• A great startThe January issue was a great way to start the new year. Yes, the new year offers renewal, change and opportunity, and you have helped all of us to look forward. The layout was inviting and articles were stimulating, especially Timothy Wengert’s “Lutheran mythbusting or ...” (page 16). Thanks for such an exciting way to begin 2015. George E. KeckHarleysville, Pa.   Prophet and rebelMartin Luther may not have thought of himself as a reformer for the reasons Wengert gives, but he did think of himself as a prophet and the heir to the rebel Jan Hus (1369-1415) (Luther’s Works 43:223, 34:104, 48:153).  The Rev. Ronald F. MarshallSeattle   Kudos for herringThe colorful and clever illustrations for “Lutheran mythbusting or …” were outstanding. They definitely got my new year off to a good start. I especially loved poor Katharina Luther among the herring. Carolyn B. EdwardsBandera, Texas   Cartoon didn’t workDisappointed and offended by the crass wise men cartoons in “Light side” (January, page 47). Really seemed inappropriate and certainly not funny. The Rev. Timothy KoenigGoshen, Ky.   Given ’em a handIn response to the “No news here” letter (January, page 49), I say we can and should give retiring clergy a grand slam departure. Just like we did with New York Yankees great Derek Jeter. We can also throw the ball to the younger generation coming in. There’s plenty of time for both. Earl FinklerMedford, Wis.   More informationAs a librarian I had to laugh at the quote, “People are not hungering for more information. They can find everything they need on the Internet” (January, page 34). Yes, there’s a lot of information available out there, and a lot of misinformation. Librarians are often called upon to separate the wheat from the chaff. As a former teacher, I go to church expecting us all to be taught something new. I expect to be taught a piece of backstory or cultural history that will make those old words and strange practices make sense to us two or three thousand years later, so I’m not just blindly following the dictates of an ancient religion by rote, but am able to get to the unchanging heart of the matter in a world that the original writers could not have imagined. I beg of you when you preach — more information! Keith E. GatlingLiverpool, N.Y.   Hands offThere has been debate in The Lutheran about economic issues with a letter (January, page 48) quoting the Gospel verse, “He who has two coats, let him share with him who has none; and he who has food, let him do likewise” (Luke 3:11). There is a distinction. When I reach into my pocket to give to the poor, that is sharing. When someone else reaches into my pocket to give to the poor, that is theft. Our Lord is not a thief, and neither should we be, nor should be the economic policies this magazine advocates. Taylor SwansonTullahoma, Tenn.   Christmas mattersWhen a tradition such as Advent has to be explained (December, page 18), it has lost its power. And Advent is one that has to be explained to our members, let alone the unchurched. To a culture that largely considers Christianity irrelevant, we declare ourselves proud to be so. To be militantly anachronistic about a church season is to miss a huge opportunity to share with the culture what Christmas is all about: the advent (no pun intended) of our Savior into the world, calling us to meaning, hope and new life — a life with which no amount of consumerism or materialism can compete. We can invite people to join with us in serving others instead of engaging in the crazy and defeating effort to get “the perfect gift.” It’s about the celebration of Christmas, not Advent. Christopher P. NelsonMinneapolis   Offended by photoThat The Lutheran would publish a photo from a “Handsupwalkout” protest is offensive (January, page 10). The facts of the case show the deceased was the aggressor. As for “living out … the gospel,” just where does it say to support thieves and thugs? Love and forgive, yes, but I see no love for innocent police officers in these protests, only hate. Tom FennerPiqua, Ohio    Done with scoringThe “Who gets saved?” author (December, page 49) states that all who do not tune their lives purely are going the way of the goats. That’s the picture we’ve been painting of God for centuries. I asked a Bible study once what the primary objection is to the New Testament revelation that there is no hell. A woman replied: no payback. Oh, how we love to believe that God is keeping score. The author refers to muffling the sounds of eternal punishment. That’s exactly what the empty tomb did. The Rev. D. Randall FaroChehalis, Wash.   No fan of ‘Chef’I’m disappointed and appalled that The Lutheran would allow the movie Chef to be recommended as “best this month” (December, page 44). It’s rated R for language and suggestive behavior. The father and son reconnect but not in a kind way that indicates any Christian values. Lucia SchroederGlyndon, Minn.   Looming disasterPeter W. Marty’s column on “Permanently poor” (December, page 3) was excellent in every way. Scripture speaks many, many times about poverty. In addition, however, too many are almost poor — more or less living paycheck to paycheck yet working very hard. Some 50 percent of Americans are one paycheck away from disaster. Karl Marx was right. I know, I’ve been there. Eugene H. MeyerRoanoke, Va.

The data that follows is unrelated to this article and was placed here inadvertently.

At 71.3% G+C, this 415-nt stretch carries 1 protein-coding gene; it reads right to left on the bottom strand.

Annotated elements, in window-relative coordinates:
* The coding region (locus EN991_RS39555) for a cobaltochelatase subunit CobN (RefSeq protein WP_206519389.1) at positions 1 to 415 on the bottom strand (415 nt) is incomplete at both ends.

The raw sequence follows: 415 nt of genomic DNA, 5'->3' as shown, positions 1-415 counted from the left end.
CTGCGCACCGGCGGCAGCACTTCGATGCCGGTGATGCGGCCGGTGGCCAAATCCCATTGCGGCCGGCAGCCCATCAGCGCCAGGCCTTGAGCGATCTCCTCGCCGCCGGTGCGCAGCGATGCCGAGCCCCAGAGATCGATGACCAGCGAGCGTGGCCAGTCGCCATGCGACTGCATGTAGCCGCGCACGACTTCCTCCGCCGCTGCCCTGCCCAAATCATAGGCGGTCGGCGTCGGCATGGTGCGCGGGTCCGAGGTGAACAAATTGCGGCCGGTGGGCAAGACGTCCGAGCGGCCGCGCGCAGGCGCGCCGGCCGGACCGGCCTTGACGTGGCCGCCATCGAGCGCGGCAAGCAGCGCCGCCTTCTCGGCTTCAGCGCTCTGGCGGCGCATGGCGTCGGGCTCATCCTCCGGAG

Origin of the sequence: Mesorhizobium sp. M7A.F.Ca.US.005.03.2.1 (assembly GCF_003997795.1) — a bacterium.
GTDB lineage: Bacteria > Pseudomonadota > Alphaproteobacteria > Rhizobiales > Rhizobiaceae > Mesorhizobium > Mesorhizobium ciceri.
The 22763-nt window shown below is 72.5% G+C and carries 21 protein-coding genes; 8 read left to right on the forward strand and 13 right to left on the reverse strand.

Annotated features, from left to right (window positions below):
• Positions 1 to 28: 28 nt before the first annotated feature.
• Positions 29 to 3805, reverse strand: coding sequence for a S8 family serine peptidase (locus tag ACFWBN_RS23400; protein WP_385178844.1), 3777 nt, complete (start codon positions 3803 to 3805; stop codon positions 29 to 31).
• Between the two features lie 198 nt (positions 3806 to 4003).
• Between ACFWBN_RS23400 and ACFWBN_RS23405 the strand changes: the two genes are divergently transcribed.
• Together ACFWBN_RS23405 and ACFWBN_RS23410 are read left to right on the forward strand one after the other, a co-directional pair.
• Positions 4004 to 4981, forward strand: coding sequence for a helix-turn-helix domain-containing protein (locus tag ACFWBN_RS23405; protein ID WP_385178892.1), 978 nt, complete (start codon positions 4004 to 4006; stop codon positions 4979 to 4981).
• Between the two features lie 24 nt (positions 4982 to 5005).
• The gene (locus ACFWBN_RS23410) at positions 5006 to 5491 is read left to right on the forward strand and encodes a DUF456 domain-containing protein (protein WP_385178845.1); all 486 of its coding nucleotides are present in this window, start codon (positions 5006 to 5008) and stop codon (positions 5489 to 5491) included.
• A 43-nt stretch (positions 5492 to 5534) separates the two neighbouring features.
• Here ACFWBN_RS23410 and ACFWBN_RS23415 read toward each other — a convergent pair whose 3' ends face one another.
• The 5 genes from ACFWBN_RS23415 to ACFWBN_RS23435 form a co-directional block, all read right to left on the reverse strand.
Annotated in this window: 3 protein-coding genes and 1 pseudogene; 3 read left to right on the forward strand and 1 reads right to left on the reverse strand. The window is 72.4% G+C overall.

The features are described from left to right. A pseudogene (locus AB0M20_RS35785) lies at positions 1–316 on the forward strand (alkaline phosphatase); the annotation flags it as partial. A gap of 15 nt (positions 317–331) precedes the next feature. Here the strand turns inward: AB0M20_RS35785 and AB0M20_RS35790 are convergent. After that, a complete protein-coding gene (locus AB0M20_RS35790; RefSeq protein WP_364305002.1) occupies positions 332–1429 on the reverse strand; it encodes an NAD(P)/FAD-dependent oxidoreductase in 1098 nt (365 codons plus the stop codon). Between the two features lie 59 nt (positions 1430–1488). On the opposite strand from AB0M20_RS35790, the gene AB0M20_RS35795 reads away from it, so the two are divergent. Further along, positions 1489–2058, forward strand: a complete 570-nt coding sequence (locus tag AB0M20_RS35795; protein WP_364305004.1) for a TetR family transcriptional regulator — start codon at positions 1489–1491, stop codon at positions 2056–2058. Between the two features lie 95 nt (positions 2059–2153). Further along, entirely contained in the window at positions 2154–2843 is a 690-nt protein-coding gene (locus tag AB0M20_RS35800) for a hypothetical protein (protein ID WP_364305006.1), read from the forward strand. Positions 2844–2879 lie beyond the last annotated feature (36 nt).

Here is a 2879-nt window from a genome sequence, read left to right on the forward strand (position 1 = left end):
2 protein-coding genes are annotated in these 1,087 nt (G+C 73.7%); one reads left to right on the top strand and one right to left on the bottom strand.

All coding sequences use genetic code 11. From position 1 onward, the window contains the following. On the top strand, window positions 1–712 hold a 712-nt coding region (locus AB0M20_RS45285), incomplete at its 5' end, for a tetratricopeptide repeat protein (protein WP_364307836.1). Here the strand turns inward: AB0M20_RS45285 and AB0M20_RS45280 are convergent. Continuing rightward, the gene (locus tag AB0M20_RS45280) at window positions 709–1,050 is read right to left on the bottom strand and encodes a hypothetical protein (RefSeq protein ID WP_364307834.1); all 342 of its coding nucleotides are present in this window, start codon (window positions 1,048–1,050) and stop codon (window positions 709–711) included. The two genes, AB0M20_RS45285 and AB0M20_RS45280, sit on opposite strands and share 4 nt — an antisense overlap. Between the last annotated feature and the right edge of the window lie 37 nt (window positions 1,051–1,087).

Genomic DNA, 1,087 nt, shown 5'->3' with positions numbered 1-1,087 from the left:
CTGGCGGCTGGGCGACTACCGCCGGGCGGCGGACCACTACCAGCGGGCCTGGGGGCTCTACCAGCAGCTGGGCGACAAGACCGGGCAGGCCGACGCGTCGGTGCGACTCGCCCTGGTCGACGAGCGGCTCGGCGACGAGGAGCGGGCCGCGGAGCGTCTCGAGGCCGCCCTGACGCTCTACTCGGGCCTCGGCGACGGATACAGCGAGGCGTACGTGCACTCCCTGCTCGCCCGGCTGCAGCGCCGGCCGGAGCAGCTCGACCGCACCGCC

• Yeah, yeah, yeah, que no pare la fiesta! Don’t stop the party!”  Pitbull’s rap music blares over the loudspeaker in the parking lot. About 60 participants follow Zumba® instructor Gonzalo Hernandez’s lead. There are lots of twists, turns, lunges and laughter. It’s just another Thursday night at Trinity Lutheran Church in Bradenton, Fla. Each week Hernandez (gonazalo_hernandez3@yahoo.com) lives out his faith in a distinctive way — by volunteering his expertise and seemingly endless energy with fellow members and the community at large. Located in a residential area, many neighbors walk over to the church and join the fun. Others honk their horns and wave as they drive by. “What started out as a response to our church’s mission to ‘care faithfully for the treasure of our bodies’ has grown into so much more,” said Bobbie Blackburn, pastor. “Stressing scriptural support, such as 1 Corinthians 6:19-20, we are emphasizing a healthy body stewardship. Zumba® is great exercise, but it has also proven to be a wonderful community outreach ministry.” Zumba®, a dance-fitness program created by Alberto “Beto” Perez in the 1990s, incorporates international and Latin dances, such as salsa and merengue, with aerobic exercise. Paired with rhythmic music, it improves muscle strength, posture, mobility and coordination. Trinity’s program has attracted a variety of people. On any given night, male and female dancers range in age from 4 to 75. They come from all facets of life — a mix of different races, cultures and professions.